Cryptocurrency firm CEO dies in Jaipur, Rs 1,000 crore may vanish from face of earth

Crytocurrency CEO Gerald William Cotten dies in Jaipur, Rs 1,000 crore may vanish from face of earth

Gerald William Cotten launched the now-defunct crytocurrency exchange QuadrigaCX in December 2013 (Photo: Facebook/GeraldWilliamCotten)

A mysterious and sudden death in Jaipur has given rise to a possibility that around Rs 1,000 crore in digital currency may disappear off the face of the earth.

The unbelievable story is set in two worlds — the real and the virtual. It is spread across two countries — India and Canada. A large part of it involves an idea not many understanding — cryptocurrency. And at stake is C$190 million or around Rs 1,000 crore based on February 6’s exchange rate.

The star of this story is one Gerald William Cotten, the founder of a now-defunct startup that dealt in cryptocurrency (digital or virtual currency dealing which is supposedly highly secure and which is not controlled by central systems such as reserve banks; bitcoin is a type of cryptocurrency).

Gerald William Cotten is now dead and apparently he has taken to his grave passwords that would grant access to around Rs 1,000 crore worth of cryptocurrency that may never again be recovered.

In December 2013, Gerald William Cotten launched QuadrigaCX, a crytocurrency exchange where people could trade in digital currency using real or virtual money. (A typical crytocurrency exchange would allow you to buy a certain amount of bitcoin for a certain amount of rupees. You can even trade bitcoin for any other crytocurrency, such as ethereum.)

For the past few months, QuadrigaCX ran into legal troubles because of which its customers faced problems accessing their money whether real or virtual.

By early December, it looked like QuadrigaCX’s troubles were over. In a Facebook post on December 4, the crypto exchange said that certain funds that were held because of its legal problems were being released.

“Now that we can put this situation behind us, we look forward to focusing on improving our services and offering a better cryptocurrency trading experience for Canadians,” the company said in its post.

QuadrigaCX’s troubles were far from over.

Sometime around that time Gerald William Cotten apparently came to India. Jaipur to be specific. He had come to the Pink City reportedly because he wanted to help build an orphanage.

And then, he died.

According to documents submitted by Jennifer Robertson, Cotten’s wife, in a Canadian court, Gerald William Cotten died on December 9 in Jaipur due complications arising from Crohn’s disease, which he suffered from.

CoinDesk, a respected news website that covers all things cryptocurrency, claims to have accessed Gerald William Cotten’s death certificate issued by the Rajasthan government. The certificate, which IndiaToday.in has been unable to verify, is dated December 13 and says that one ‘Gerald William Cottan’ died at the Fortis Escorts Hospital, located in Jaipur’s Malviya Nagar.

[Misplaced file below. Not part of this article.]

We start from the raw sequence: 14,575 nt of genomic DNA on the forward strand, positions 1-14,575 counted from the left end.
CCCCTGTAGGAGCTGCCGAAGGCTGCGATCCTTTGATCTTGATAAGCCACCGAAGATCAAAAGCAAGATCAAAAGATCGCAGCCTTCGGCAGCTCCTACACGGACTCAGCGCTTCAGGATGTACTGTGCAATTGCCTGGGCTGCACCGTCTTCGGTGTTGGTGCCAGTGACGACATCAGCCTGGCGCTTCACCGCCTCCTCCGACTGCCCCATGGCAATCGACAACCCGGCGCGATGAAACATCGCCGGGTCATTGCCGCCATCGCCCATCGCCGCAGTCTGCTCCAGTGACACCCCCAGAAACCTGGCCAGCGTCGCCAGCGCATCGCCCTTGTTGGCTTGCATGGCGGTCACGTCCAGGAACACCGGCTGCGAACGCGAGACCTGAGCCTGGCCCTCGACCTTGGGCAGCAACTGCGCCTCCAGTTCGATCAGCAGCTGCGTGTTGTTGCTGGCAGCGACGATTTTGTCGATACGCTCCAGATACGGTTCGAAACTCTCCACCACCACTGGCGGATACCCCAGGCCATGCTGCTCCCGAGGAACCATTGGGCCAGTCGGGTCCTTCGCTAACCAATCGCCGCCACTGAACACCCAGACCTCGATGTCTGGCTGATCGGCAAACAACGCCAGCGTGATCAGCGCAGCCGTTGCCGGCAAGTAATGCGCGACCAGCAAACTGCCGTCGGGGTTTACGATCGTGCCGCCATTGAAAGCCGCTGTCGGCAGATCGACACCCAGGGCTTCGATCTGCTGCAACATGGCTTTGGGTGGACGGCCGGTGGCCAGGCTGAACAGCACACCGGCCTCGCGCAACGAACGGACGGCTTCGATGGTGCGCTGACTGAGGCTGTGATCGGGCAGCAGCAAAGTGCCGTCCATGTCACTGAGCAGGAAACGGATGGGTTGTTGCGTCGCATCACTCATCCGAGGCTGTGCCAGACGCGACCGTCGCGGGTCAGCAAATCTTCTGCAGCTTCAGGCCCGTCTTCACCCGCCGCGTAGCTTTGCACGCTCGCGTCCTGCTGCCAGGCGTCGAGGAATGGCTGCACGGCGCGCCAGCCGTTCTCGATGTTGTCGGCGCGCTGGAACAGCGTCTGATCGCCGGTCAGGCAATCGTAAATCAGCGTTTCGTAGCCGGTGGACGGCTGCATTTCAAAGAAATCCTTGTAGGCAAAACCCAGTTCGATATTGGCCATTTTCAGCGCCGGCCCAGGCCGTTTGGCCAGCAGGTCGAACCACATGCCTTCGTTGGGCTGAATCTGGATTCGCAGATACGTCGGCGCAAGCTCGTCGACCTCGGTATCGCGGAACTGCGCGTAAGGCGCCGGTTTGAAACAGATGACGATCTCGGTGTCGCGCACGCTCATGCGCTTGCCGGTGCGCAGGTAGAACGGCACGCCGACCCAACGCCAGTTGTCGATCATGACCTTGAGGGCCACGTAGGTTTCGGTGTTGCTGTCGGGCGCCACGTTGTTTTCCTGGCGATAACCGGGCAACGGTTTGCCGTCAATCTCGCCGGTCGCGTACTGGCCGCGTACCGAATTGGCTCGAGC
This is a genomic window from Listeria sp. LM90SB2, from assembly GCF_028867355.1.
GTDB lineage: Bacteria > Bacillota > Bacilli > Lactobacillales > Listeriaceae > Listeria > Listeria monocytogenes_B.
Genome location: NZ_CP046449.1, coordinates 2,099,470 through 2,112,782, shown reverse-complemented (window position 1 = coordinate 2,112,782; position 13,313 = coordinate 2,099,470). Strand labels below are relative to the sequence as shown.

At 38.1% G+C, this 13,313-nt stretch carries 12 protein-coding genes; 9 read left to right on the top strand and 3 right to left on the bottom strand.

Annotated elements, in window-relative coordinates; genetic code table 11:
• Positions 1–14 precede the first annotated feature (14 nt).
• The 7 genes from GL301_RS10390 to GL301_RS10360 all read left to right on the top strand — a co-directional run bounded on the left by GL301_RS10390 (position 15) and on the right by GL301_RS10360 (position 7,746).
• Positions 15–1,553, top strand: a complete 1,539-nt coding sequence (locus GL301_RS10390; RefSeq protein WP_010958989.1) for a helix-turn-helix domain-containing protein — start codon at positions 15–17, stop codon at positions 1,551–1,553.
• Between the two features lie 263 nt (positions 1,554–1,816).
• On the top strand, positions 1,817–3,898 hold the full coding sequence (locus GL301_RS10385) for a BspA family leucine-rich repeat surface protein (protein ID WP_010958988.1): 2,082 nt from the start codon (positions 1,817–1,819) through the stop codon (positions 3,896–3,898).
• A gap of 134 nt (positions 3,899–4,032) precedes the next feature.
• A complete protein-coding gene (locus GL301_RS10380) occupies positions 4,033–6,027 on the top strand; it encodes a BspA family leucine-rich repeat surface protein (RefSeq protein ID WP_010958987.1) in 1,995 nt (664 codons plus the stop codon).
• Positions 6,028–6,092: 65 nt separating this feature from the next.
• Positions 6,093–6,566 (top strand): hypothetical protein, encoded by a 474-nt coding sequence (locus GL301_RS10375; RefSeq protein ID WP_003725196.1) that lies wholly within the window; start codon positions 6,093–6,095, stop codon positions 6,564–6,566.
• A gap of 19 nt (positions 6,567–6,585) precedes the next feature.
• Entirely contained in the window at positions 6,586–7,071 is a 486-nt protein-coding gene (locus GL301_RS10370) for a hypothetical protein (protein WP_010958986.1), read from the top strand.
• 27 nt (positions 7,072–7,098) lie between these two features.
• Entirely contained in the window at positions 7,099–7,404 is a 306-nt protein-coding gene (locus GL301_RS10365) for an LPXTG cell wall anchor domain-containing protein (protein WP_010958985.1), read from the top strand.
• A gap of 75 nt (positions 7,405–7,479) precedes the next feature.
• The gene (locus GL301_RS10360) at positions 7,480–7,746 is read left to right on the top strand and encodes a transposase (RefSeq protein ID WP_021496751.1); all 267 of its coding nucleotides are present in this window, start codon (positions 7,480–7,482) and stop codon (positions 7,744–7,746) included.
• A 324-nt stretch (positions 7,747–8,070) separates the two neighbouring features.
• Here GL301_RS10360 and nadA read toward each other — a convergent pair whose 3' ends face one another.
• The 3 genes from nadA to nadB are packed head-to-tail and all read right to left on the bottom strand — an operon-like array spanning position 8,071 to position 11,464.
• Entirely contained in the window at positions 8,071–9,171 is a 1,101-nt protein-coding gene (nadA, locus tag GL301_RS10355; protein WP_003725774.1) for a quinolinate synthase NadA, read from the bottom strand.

The death certificate that was accessed by CoinDesk.com

This information however mysteriously failed to find its way on to QuadrigaCX’s Facebook page. It was a full month after Cottan’s reported death that QuadrigaCX finally made the news public: “It is with a heavy heart that we announce the sudden passing of Gerald Cotten, co-founder and CEO of QuadrigaCX,” the company said in Facebook post on January 15.

“Gerry died due to complications with Crohn’s disease on December 9, 2018 while travelling in India, where he was opening an orphanage to provide a home and safe refuge for children in need,” the post said.

The Facebook post talked about Cotten’s vision and passion but did not mention a word about a sudden complication that had arisen from his death: Gerald William Cotten was the only person to have access to QuadrigaCX’s ‘cold wallets’ that stored customers’ money.

(Cold wallets in the cyrtocurrency world are typically pieces of hardware such as laptops or pen drives that are kept disconnected from the internet. They are used to store securely crypto coins and are protected by a high level of encryption.)

Basically, an estimated Rs 1,000 crore of crypto coins stored in QuadrigaCX’s ‘cold wallets’ was inaccessible because Gerald William Cotten was the only one with the passwords to access the riches.

So, what now? Well, QuadrigaCX has managed to get a court to give it a one-month protection from being sued by its customers. The company, in a statement said, it has “hired outside consultants to access these cold wallets” and that “a few coins, but not many” have been accessed. “Work on that front is ongoing.”

We are sure you have many questions. We are in the early stages of a long process and we do not have all the answers right now

– QuadrigaCX’s February 5 statement

Some, however, have begun wondering whether this all is just part of a grand and fantastic scam. One Reddit thread, for example, has compiled examples of how easy it is to obtain a fake death certificate in India.

One of the top Reddit threads within the QuadrigaCX community is about whether somebody is “interested in getting someone on the ground in India to investigate Gerry’s death”. Another thread puts it even more bluntly: “Quadriga just successfully stole $190 million worth of crypto.”

What is QuadrigaCX doing in the meantime? It is working under an independent monitor (international accounting firm Ernst & Young) to “maximise the funds available for the company’s stakeholders”.

[“source-indiatoday”]